With his decision to declare a national emergency on the border and seek to build a border wall by executive fiat, President Trump has guaranteed more high-profile battles and likely more defeats.
What he hasn’t gotten is more fence.
That’s a consistent pattern — Trump opts for fights over actual accomplishments. A year ago, congressional Democrats offered $25 billion for border fencing as part of a broader immigration deal. Trump balked after initially agreeing. Last fall, Senate Democrats approved $1.6 billion to avoid a government shutdown. Trump went for the shutdown instead.
He ended up with $1.375 billion.
A POLITICAL EMERGENCY
The wall that began as a throwaway line in his campaign speeches has grown into a monster that dominates Trump’s presidency.
Trump once boasted that he could shoot a person on Fifth Avenue and still keep the loyalty of his supporters, but he appears to fear that they would desert him if he ever gave up on the promise to build a border wall. Because of that, Trump has spurned one compromise after another.
The ironic result: Not a single new mile of border fence has been built so far under Trump’s presidency, the first time that’s been true since at least Bill Clinton’s tenure, as Eli Stokols and Molly O’Toole wrote.
To mask the lack of new building, Trump has increasingly tried to claim credit for fencing that others built, as illustrated by the new slogan, “finish the wall,” that he tried to stress at his rally in El Paso on Monday.
Some old fencing has gotten upgrades in the last two years — much of it under contracts that were underway before Trump took office — but the overall picture hasn’t changed:
From the Pacific beachfront through California, Arizona and New Mexico, almost the entire border has some sort of fence, just under 700 miles’ worth. Most of the Texas border, about 1,300 miles, lacks fences.
The biggest reason for the disparity? The government owns most of the borderland west of Texas and can build on it with relative ease. In Texas, by contrast, private owners hold most of the land, and they have resisted having their property bisected.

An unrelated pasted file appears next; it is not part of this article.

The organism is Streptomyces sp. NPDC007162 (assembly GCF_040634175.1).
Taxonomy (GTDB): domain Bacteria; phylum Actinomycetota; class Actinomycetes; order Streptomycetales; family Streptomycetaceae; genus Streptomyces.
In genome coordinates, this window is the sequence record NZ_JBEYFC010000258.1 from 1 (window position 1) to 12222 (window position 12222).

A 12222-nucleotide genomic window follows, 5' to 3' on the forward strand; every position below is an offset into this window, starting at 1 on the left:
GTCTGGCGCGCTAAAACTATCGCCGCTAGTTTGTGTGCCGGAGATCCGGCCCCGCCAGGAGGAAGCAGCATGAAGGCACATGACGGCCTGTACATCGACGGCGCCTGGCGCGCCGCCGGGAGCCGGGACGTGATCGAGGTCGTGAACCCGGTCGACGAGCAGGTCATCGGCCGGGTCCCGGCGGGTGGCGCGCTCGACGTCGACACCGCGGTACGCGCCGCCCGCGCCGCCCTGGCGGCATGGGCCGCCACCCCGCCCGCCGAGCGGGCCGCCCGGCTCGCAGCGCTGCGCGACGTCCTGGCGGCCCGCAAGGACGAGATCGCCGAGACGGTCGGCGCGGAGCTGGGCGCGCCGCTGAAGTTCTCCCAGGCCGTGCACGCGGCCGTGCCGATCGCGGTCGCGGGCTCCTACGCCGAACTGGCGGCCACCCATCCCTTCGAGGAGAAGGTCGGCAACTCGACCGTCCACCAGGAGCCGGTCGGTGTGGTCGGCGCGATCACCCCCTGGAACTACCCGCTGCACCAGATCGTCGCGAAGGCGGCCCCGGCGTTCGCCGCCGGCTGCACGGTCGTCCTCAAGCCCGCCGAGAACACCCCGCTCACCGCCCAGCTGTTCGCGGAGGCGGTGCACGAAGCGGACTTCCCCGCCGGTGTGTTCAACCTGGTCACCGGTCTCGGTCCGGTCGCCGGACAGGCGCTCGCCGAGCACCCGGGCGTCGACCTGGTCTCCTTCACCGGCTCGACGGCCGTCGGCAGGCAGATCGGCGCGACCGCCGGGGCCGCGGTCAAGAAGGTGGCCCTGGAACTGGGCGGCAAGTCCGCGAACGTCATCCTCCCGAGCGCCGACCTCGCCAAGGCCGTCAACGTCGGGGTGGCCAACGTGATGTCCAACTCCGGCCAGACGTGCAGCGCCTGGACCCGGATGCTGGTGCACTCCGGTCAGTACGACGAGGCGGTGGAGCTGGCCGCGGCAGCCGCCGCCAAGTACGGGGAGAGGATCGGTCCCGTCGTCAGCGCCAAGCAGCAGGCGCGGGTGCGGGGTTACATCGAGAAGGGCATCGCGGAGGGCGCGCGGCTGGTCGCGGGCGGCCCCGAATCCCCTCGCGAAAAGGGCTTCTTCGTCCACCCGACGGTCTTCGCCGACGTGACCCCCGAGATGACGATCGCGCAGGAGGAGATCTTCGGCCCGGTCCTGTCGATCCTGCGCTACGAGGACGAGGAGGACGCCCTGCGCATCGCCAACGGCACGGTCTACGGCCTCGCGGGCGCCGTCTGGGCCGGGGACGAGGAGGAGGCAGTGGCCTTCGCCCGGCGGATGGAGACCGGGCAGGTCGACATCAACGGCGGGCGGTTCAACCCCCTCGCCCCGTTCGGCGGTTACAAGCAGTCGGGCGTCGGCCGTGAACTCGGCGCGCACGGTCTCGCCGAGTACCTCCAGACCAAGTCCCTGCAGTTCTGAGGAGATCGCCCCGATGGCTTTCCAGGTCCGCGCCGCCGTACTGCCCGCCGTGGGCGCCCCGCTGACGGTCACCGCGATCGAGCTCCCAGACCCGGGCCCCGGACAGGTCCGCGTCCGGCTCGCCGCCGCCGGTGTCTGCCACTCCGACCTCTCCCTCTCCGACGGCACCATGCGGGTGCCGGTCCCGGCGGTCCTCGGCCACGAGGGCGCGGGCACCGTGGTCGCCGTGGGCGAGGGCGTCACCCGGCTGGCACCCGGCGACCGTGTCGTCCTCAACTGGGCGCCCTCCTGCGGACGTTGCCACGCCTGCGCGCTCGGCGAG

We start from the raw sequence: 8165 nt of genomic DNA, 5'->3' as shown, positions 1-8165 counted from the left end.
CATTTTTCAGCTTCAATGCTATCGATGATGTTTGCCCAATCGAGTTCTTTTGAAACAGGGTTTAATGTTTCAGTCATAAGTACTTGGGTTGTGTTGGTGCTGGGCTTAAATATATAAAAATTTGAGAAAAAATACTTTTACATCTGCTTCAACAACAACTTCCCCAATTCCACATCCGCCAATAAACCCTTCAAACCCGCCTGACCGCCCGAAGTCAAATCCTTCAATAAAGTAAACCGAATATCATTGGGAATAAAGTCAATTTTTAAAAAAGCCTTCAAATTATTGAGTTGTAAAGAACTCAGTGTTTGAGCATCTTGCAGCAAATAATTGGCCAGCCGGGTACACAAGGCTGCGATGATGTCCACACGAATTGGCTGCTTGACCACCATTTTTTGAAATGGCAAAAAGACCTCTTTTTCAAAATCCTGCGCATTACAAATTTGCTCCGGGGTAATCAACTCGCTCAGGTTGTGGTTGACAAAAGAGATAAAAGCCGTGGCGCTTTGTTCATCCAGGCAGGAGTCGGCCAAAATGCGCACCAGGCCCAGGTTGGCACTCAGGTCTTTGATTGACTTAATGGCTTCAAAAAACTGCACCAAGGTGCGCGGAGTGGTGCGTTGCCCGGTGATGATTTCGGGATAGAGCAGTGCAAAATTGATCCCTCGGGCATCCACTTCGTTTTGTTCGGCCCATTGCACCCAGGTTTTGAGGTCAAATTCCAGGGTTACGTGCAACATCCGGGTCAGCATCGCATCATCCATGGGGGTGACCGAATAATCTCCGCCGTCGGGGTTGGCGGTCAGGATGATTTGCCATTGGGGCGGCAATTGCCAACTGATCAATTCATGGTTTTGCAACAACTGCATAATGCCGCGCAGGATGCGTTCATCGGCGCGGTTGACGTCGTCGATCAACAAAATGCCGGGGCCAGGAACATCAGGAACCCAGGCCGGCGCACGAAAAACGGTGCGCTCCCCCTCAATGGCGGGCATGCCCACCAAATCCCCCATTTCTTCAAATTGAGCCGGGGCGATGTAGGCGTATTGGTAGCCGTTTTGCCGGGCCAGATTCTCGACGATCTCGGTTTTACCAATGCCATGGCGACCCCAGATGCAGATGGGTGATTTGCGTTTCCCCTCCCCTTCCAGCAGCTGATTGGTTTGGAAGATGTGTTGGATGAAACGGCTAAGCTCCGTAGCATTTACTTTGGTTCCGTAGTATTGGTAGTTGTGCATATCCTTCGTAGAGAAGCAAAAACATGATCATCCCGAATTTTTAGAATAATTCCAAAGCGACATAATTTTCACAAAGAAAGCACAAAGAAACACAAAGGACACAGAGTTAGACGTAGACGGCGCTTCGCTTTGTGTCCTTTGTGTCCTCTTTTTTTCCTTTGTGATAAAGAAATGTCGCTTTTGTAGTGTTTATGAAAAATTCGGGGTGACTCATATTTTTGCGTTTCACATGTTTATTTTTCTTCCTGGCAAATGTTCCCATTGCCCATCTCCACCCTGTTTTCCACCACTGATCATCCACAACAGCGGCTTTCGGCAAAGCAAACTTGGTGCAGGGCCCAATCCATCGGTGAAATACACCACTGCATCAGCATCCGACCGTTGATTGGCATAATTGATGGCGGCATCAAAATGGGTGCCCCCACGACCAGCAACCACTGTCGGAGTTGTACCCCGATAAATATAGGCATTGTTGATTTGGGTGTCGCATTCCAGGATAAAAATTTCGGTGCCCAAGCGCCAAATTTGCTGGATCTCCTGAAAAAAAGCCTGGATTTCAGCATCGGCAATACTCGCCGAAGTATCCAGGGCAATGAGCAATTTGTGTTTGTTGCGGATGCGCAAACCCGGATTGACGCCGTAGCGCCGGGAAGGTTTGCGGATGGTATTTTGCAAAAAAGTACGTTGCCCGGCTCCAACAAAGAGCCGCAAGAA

The new spending bill that Congress passed Thursday includes enough money, just short of $1.4 billion, for about 55 miles of fencing to be built in the Rio Grande Valley, as Jennifer Haberkorn and Sarah Wire reported. Congressional negotiators reached the deal on Monday, then spent the next few days with Republicans nervously cajoling Trump into agreeing to sign it.
Trump went back and forth on whether he would sign the spending bill or precipitate another government shutdown. In the end, he agreed to sign it, but only in conjunction with a national emergency declaration that he hopes to use to divert several billion dollars more.
As Noah Bierman wrote, it’s unclear how much additional fencing Trump will actually be able to build even if his emergency declaration survives court challenges. White House officials say they hope to free up about $6.6 billion which could build or upgrade about 234 miles of fencing. They declined to say how much of that would be new construction.
There’s not a lot Congress can immediately do to block the emergency declaration. As Sarah Wire wrote, Trump could veto any move to block it, and although several Republicans have said they oppose the move, enough will almost surely stand with Trump to prevent the two-thirds vote in both houses needed to overturn a veto.
Environmental laws aren’t much of an impediment, either. As Anna Phillips and Molly O’Toole wrote, the 2006 law which expanded the building of fences along the border explicitly allows the Homeland Security department to waive nearly any environmental law. The administration has aggressively used that power.
But the emergency declaration itself will be vulnerable in court, as Trump said in a long, self-pitying riff during his Rose Garden news conference.
Opponents will almost surely sue, arguing that no emergency exists and that Trump is using the declaration in an unconstitutional effort to bypass Congress’ power to control spending. How that fight will be resolved — probably by the Supreme Court — is anyone’s guess.
In addition to those battles, any building project along the Texas border will involve long fights in court with angry landowners challenging efforts to take their land by eminent domain.
Don’t expect to see a “big, beautiful wall” along the border anytime soon.
But some White House advisors say that’s all beside the point. Trump’s core supporters, they argue, would like to see a wall built, but what they really care most about is seeing Trump fight for their priorities. In that analysis, the fight matters more than the outcome.